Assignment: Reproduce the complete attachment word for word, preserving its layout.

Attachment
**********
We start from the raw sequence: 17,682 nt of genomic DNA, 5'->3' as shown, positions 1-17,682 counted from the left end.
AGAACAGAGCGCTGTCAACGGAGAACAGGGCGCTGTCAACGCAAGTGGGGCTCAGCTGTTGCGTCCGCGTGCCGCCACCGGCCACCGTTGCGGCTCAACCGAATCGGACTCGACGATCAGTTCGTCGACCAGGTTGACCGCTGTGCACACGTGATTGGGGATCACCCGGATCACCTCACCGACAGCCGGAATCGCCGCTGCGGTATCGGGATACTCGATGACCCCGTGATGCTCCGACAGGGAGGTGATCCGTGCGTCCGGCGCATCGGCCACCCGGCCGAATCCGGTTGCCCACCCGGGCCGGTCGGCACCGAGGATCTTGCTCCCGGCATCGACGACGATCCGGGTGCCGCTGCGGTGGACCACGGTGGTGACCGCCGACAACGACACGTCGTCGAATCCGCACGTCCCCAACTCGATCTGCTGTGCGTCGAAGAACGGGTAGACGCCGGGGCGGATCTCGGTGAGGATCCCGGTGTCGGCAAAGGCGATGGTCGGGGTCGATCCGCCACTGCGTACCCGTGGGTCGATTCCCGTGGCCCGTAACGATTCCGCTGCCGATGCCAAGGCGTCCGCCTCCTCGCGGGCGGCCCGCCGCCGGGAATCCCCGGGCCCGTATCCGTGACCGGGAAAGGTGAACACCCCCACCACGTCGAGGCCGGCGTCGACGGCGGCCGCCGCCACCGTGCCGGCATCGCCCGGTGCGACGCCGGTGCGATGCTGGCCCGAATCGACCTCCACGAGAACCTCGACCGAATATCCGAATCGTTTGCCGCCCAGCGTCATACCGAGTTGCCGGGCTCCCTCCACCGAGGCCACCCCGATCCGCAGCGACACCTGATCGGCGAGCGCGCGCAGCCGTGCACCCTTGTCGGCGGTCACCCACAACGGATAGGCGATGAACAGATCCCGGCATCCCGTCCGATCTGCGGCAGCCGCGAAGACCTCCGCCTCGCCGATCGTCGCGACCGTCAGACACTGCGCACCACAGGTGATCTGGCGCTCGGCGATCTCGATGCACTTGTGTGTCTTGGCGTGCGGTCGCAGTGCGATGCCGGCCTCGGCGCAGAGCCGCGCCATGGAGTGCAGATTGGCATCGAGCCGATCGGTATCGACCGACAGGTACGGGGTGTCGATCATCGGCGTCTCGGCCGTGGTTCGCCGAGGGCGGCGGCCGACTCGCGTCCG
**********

We start from the raw sequence: 17,682 nt of genomic DNA, 5'->3' as shown, positions 1-17,682 counted from the left end.
AGAACAGAGCGCTGTCAACGGAGAACAGGGCGCTGTCAACGCAAGTGGGGCTCAGCTGTTGCGTCCGCGTGCCGCCACCGGCCACCGTTGCGGCTCAACCGAATCGGACTCGACGATCAGTTCGTCGACCAGGTTGACCGCTGTGCACACGTGATTGGGGATCACCCGGATCACCTCACCGACAGCCGGAATCGCCGCTGCGGTATCGGGATACTCGATGACCCCGTGATGCTCCGACAGGGAGGTGATCCGTGCGTCCGGCGCATCGGCCACCCGGCCGAATCCGGTTGCCCACCCGGGCCGGTCGGCACCGAGGATCTTGCTCCCGGCATCGACGACGATCCGGGTGCCGCTGCGGTGGACCACGGTGGTGACCGCCGACAACGACACGTCGTCGAATCCGCACGTCCCCAACTCGATCTGCTGTGCGTCGAAGAACGGGTAGACGCCGGGGCGGATCTCGGTGAGGATCCCGGTGTCGGCAAAGGCGATGGTCGGGGTCGATCCGCCACTGCGTACCCGTGGGTCGATTCCCGTGGCCCGTAACGATTCCGCTGCCGATGCCAAGGCGTCCGCCTCCTCGCGGGCGGCCCGCCGCCGGGAATCCCCGGGCCCGTATCCGTGACCGGGAAAGGTGAACACCCCCACCACGTCGAGGCCGGCGTCGACGGCGGCCGCCGCCACCGTGCCGGCATCGCCCGGTGCGACGCCGGTGCGATGCTGGCCCGAATCGACCTCCACGAGAACCTCGACCGAATATCCGAATCGTTTGCCGCCCAGCGTCATACCGAGTTGCCGGGCTCCCTCCACCGAGGCCACCCCGATCCGCAGCGACACCTGATCGGCGAGCGCGCGCAGCCGTGCACCCTTGTCGGCGGTCACCCACAACGGATAGGCGATGAACAGATCCCGGCATCCCGTCCGATCTGCGGCAGCCGCGAAGACCTCCGCCTCGCCGATCGTCGCGACCGTCAGACACTGCGCACCACAGGTGATCTGGCGCTCGGCGATCTCGATGCACTTGTGTGTCTTGGCGTGCGGTCGCAGTGCGATGCCGGCCTCGGCGCAGAGCCGCGCCATGGAGTGCAGATTGGCATCGAGCCGATCGGTATCGACCGACAGGTACGGGGTGTCGATCATCGGCGTCTCGGCCGTGGTTCGCCGAGGGCGGCGGCCGACTCGCGTCCG